Is this something we (as consumers of FreeBSD) need to be aware of?

Daniel Feenberg feenberg at
Wed Jun 6 11:26:30 UTC 2012

On Wed, 6 Jun 2012, Matthew Seaman wrote:

> On 05/06/2012 23:10, Jerry wrote:
>> I thought this URL <> also shown
>> above, answered that question.
> Signing bootloaders and kernels etc. seems superficially like a good
> idea to me.  However, instant reaction is that this is definitely *not*
> something that Microsoft should be in charge of.  Some neutral[*] body
> On deeper thought though, the whole idea appears completely unworkable.
> It means that you will not be able to compile your own kernel or
> drivers unless you have access to a signing key.  As building your own

You don't need the signing key if you turn off secure boot in the CMOS. 
The fedora folk are worried that naive desktop users will not be able to 
do that, and usage of linux will be impeded. It won't be a significant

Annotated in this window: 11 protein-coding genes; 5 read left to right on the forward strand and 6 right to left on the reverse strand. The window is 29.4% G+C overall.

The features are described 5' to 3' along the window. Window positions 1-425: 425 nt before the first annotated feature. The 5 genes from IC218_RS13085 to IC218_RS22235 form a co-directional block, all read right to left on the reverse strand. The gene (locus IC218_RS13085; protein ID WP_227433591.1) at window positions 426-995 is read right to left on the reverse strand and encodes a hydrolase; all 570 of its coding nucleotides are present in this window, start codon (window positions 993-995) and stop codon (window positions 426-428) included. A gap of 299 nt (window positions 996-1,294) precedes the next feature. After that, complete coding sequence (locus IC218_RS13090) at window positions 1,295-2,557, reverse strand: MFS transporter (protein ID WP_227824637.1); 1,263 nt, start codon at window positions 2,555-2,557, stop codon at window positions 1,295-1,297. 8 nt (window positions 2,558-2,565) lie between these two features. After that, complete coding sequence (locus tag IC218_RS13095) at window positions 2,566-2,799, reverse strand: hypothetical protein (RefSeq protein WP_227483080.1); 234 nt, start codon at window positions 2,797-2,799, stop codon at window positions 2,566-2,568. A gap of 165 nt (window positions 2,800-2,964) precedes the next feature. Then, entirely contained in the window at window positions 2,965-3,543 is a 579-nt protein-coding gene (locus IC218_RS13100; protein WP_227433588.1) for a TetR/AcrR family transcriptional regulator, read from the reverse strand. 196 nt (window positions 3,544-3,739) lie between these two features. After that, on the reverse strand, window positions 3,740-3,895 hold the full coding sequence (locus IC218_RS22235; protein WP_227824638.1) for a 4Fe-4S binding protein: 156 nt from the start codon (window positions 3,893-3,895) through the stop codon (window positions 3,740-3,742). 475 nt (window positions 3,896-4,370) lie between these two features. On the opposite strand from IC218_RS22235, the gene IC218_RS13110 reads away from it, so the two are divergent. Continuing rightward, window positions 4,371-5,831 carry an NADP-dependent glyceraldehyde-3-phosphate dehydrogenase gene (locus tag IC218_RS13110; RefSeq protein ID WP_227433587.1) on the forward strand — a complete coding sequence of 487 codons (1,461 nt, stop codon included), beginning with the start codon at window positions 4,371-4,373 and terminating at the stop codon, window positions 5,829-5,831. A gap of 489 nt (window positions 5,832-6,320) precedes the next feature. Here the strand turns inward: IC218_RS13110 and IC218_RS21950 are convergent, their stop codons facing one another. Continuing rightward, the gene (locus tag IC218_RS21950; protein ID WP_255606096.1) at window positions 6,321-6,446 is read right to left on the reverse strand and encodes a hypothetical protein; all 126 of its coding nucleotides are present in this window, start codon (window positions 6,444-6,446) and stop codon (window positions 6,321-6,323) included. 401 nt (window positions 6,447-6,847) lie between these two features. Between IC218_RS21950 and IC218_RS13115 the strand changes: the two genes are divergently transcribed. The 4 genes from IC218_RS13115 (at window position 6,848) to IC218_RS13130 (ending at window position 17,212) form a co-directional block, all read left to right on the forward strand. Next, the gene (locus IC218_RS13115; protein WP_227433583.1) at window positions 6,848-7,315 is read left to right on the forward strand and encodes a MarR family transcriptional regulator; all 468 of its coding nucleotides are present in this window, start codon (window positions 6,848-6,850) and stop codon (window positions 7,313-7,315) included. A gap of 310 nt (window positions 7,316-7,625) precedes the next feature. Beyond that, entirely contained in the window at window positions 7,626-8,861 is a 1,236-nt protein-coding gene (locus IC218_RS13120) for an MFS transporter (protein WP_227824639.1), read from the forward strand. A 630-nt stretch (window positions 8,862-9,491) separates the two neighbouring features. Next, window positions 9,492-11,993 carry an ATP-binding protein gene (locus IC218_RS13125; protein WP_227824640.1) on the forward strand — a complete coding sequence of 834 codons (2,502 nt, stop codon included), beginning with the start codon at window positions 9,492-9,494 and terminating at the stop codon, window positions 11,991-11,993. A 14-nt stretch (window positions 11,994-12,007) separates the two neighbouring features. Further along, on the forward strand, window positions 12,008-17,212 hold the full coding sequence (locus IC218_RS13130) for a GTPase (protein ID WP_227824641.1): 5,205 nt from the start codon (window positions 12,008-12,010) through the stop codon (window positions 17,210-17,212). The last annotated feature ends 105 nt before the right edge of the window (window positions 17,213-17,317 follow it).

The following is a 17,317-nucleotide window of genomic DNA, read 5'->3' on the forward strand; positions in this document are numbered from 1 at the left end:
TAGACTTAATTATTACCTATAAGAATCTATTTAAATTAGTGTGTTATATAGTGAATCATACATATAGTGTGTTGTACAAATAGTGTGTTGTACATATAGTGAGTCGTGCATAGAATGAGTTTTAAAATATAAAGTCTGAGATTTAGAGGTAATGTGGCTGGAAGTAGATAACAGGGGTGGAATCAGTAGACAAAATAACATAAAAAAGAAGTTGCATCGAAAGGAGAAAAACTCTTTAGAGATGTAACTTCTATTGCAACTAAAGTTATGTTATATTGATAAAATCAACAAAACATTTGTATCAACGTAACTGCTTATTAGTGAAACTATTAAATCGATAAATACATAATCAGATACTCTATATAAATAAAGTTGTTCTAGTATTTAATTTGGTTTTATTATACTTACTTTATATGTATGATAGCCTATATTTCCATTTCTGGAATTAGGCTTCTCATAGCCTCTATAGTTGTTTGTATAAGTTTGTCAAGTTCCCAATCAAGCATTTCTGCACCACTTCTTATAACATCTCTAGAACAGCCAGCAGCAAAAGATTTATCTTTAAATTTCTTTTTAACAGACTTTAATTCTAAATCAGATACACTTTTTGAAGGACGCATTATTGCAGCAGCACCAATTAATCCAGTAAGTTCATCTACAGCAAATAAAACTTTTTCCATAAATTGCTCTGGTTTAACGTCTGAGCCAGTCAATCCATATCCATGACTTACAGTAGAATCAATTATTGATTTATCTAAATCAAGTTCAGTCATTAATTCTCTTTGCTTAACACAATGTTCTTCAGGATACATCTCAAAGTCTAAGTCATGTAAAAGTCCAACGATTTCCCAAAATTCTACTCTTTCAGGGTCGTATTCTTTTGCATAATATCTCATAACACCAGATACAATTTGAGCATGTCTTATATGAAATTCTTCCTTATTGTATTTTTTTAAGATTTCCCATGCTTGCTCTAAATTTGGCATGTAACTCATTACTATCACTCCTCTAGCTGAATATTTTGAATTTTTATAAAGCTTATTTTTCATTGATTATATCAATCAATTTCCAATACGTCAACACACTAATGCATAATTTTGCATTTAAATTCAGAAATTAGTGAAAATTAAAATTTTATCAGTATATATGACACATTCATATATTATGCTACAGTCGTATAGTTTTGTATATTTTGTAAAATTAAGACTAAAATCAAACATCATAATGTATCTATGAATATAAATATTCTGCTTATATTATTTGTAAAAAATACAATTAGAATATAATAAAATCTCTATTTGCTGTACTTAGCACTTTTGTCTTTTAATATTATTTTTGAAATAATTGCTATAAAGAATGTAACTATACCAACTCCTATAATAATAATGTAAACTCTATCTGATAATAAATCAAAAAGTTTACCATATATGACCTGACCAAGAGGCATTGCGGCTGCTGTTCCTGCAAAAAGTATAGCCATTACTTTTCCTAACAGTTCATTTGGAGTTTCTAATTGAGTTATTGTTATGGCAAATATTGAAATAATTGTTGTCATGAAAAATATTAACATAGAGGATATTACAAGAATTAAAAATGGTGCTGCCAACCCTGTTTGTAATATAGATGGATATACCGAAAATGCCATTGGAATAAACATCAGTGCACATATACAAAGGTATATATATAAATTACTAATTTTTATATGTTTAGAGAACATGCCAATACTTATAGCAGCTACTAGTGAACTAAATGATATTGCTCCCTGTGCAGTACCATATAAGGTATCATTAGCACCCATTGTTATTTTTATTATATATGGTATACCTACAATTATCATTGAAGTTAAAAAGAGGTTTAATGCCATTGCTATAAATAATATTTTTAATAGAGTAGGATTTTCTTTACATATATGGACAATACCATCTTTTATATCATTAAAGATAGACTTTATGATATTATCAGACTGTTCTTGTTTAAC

impediment to users capable of compiling their own kernel.

> is pretty fundamental to the FreeBSD project, the logical consequence is
> that FreeBSD source should come with a signing key for anyone to use.
> Which completely abrogates the whole point of signing
> bootloaders/kernels in the first place: anyone wishing to create malware
> would be able to sign whatever they want using such a key.  It's
> DRM-level stupidity all over again.

I do wonder about that. What incentive does the possesor of a signing key 
have to keep it secret? Apple keeps it's signing key secret because it 
gets a share of revenue from the sale of apps. If the fedora key became 
known it wouldn't hurt fedora. Can the UEFI BIOS consult a list of revoked 
keys online? That would be surprising.

dan feenberg

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